Fetal lateral ventricle choroid plexus cysts: The dilemma of amniocentesis

R. Achiron, G. Barkai, M. Bat Miriam Katznelson, S. Mashiach

Research output: Contribution to journalArticlepeer-review

Abstract

Although lateral ventricle choroid plexus cysts in the second-trimester fetus have been considered a benign developmental phenomenon of no clinical significance, an association with trisomy 18 has been suggested. We designed a prospective study to determine whether karyotype analysis is indicated when such cysts are encountered on prenatal sonogram. During a 20-month period, 5400 low-risk pregnant women were examined sonographically in the second trimester to evaluate the prevalence of fetal lateral ventricle choroid plexus cysts and the incidence of ultrasonographic anomalies associated with such cysts in fetuses with trisomy 18 referred from cytogenetic laboratories. Thirty cases of fetal lateral ventricle choroid plexus cysts (0.6%) were detected during the study period; 28 newborns were normal and two had trisomy 18. One of the affected infants had other associated ultrasonographic abnormalities suggesting aneuploidy, whereas no detectable abnormalities could be found in the other. Three other pregnant women were referred to us from the cytogenetics services because fetal karyotype revealed trisomy 18; in all three cases lateral ventricle choroid plexus cysts and other sonographic abnormalities were observed. In total, we scanned five fetuses with trisomy 18, of which all had lateral ventricle choroid plexus cysts and four had associated detectable anomalies. We could not find any association between cyst size, number, or laterality and trisomy 18. In addition to the five cases of trisomy 18 described, we found 33 other fetuses reported with trisomy 18 in the second trimester; of this total, 25 (66%) had lateral ventricle choroid plexus cysts and 30% had no other detectable abnormalities. Statistical analysis of a hypothetical sample that would produce the total 38 trisomy 18 fetuses revealed a calculated risk of about 1% for trisomy 18 in a fetus with lateral ventricle choroid plexus cysts and no other sonographic abnormalities. Thus, the finding of choroid plexus cysts on routine second-trimester ultrasound examination warrants chromosomal analysis.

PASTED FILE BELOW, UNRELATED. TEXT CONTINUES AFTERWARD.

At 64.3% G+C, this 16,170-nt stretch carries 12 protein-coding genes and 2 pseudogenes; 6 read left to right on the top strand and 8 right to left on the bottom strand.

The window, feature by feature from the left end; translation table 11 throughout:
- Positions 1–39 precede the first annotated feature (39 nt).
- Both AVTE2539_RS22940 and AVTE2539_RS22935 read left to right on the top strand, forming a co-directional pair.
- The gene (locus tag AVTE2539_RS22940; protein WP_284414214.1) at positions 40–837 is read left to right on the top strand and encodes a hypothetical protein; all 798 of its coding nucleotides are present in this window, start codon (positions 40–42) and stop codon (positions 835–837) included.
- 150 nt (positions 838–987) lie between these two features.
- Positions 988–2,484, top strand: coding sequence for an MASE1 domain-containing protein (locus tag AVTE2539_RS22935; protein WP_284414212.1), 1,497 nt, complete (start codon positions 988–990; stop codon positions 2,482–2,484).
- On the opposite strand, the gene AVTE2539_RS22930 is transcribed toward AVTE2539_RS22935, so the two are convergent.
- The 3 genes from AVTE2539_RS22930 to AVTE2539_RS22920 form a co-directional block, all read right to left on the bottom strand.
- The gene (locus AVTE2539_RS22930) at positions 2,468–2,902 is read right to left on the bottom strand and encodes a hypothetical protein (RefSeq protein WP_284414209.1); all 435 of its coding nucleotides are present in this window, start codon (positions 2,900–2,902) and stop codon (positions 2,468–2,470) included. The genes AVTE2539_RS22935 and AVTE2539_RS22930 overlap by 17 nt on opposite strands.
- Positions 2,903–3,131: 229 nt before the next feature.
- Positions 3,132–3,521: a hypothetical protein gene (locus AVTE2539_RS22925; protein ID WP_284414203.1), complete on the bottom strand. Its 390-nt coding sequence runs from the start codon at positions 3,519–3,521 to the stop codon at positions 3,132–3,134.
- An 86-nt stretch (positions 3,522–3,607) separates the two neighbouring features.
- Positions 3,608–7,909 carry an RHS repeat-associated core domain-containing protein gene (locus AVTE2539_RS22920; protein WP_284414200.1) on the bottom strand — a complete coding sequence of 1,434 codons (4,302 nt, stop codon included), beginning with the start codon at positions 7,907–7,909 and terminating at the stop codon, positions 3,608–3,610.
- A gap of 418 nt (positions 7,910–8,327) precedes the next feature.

Original languageEnglish
Pages (from-to)815-818
Number of pages4
JournalObstetrics and Gynecology
Volume78
Issue number5
StatePublished - Nov 1991

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